The final result is not as accurate as I would have liked /hoped, the last board being approximatively an inch short and at slightly different angles to the Templot plan in order to fit and some of the trackwork will have to be re-jigged as a result. The precise cause is difficult to ascertain although I suspect much of it is down to not having a truly rectangular building to begin with. Although the straight boards appear to be parallel from measurements, there is not as much space between their outer edges and the walls as there should be toward the door end, but the fancy shapes of the curved boards are an additional complication. The only other way to make curved baseboards is by jig building and making them all the same, but I didn't want to do that. I am aware that it is possible to get boards laser cut these days (for a price), but I have a horrible feeling that if I had gone down that route, I may now be looking at a set of baseboards that would not physically fit in the width I have.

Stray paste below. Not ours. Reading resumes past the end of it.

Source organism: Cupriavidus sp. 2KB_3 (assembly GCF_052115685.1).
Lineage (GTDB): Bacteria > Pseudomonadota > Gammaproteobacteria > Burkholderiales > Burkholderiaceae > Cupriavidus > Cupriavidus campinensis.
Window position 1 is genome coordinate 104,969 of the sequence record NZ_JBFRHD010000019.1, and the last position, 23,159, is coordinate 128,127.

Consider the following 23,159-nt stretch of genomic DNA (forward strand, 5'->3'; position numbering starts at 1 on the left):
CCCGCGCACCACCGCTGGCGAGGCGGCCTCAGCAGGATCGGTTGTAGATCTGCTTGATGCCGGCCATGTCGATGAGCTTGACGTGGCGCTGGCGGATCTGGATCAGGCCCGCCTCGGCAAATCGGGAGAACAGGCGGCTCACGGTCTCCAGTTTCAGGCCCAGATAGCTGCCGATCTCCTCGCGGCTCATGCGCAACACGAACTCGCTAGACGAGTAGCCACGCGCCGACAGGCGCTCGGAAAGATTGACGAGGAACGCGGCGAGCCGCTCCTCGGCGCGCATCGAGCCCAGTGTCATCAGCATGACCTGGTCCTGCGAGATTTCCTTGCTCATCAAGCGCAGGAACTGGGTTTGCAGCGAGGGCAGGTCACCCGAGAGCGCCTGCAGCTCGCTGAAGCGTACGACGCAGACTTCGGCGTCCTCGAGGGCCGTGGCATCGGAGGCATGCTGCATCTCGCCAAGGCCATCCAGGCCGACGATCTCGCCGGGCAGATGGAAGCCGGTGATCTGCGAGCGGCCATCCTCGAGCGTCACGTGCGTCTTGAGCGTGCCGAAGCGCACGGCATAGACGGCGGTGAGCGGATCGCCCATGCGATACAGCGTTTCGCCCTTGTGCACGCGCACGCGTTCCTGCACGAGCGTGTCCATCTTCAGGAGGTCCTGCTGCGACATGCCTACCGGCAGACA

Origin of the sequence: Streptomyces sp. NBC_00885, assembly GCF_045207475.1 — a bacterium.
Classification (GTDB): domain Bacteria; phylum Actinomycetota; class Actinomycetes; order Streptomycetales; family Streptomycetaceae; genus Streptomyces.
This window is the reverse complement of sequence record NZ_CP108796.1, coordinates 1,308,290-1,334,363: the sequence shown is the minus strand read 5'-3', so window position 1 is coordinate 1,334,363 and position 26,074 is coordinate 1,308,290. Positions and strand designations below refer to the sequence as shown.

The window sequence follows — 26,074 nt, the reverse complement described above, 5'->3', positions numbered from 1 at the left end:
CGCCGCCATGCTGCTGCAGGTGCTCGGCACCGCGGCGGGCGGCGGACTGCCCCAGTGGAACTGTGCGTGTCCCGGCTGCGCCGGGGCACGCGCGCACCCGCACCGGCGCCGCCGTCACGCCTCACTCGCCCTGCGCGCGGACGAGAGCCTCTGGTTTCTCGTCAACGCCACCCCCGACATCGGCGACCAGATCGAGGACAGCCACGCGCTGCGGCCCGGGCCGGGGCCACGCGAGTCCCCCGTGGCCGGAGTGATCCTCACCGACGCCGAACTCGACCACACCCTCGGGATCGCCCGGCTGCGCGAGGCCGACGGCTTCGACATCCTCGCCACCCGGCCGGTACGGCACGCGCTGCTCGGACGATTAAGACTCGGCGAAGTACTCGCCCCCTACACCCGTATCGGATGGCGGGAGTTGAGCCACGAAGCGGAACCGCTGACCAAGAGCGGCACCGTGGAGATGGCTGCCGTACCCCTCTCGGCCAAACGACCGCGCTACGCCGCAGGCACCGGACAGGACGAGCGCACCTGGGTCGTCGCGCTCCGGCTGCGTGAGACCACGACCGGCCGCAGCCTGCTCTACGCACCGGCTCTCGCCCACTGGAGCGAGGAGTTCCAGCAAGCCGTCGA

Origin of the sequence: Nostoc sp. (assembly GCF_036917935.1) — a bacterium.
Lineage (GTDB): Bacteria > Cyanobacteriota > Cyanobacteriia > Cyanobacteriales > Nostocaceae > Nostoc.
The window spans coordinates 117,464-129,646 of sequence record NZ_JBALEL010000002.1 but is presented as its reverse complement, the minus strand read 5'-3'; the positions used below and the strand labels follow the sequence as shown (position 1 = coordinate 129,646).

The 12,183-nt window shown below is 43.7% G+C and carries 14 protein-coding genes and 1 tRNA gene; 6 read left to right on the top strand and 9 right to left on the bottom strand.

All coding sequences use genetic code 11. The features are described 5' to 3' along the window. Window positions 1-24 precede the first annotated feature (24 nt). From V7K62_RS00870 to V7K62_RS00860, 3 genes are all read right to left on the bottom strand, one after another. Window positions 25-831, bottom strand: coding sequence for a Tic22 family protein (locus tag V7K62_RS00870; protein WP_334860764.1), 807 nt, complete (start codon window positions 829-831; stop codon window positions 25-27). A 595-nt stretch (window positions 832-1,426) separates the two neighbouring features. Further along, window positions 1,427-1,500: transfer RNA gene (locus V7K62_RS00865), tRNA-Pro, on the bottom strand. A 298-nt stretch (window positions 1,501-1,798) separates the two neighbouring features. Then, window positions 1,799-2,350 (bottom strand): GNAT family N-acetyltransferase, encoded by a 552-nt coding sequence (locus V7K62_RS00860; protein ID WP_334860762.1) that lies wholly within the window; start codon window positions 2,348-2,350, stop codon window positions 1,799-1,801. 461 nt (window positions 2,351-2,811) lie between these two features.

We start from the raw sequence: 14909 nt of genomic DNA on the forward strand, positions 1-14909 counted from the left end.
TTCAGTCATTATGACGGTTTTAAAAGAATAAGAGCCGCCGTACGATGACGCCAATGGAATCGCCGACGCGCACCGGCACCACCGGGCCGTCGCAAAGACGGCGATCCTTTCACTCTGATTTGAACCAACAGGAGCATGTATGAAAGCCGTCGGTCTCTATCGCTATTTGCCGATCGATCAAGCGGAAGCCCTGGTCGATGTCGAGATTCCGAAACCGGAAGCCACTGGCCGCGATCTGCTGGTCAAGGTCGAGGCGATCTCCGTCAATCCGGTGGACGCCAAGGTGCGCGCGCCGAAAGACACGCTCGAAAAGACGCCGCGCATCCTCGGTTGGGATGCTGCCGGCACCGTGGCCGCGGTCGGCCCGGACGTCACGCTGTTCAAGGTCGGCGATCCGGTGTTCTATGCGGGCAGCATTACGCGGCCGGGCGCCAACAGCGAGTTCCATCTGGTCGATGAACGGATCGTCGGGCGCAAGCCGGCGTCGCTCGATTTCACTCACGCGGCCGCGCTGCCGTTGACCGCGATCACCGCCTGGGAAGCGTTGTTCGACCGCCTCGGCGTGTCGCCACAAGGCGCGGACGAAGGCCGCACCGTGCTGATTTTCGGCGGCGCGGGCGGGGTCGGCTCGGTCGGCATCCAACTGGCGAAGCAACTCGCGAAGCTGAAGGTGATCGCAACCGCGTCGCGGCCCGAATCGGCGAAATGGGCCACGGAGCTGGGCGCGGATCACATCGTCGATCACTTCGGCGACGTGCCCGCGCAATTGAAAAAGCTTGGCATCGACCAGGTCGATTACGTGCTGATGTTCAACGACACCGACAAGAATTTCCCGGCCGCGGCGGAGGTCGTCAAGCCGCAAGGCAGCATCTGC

You are right about the shelves. I have already been giving serious thought to some aspects of this. One would have thought that with all that new cupboard space that there would be plenty of storage space without the shelves now, but they seem to have filled up already. Hence the need for a major sort out, which has already begun (slowly). I will come back to your fiddle yard query shortly.
Tony.

Tony Wilkins
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Re: Brimsdown-The last grand project.

Postby Tony Wilkins » Sun Sep 09, 2018 9:59 pm

To bring this stage to some sort of conclusion, here is the result of the last day or so's progress. The top sheet of Sundeala was cut out and glued down yesterday evening and left to set overnight. Today it has been sanded down to the edges of the baseboard frame. It is funny how one sometimes has a flash of inspiration when one has almost finished a job. Sanding the inner curve is much easier with the sandpaper put on the back of the sanding block.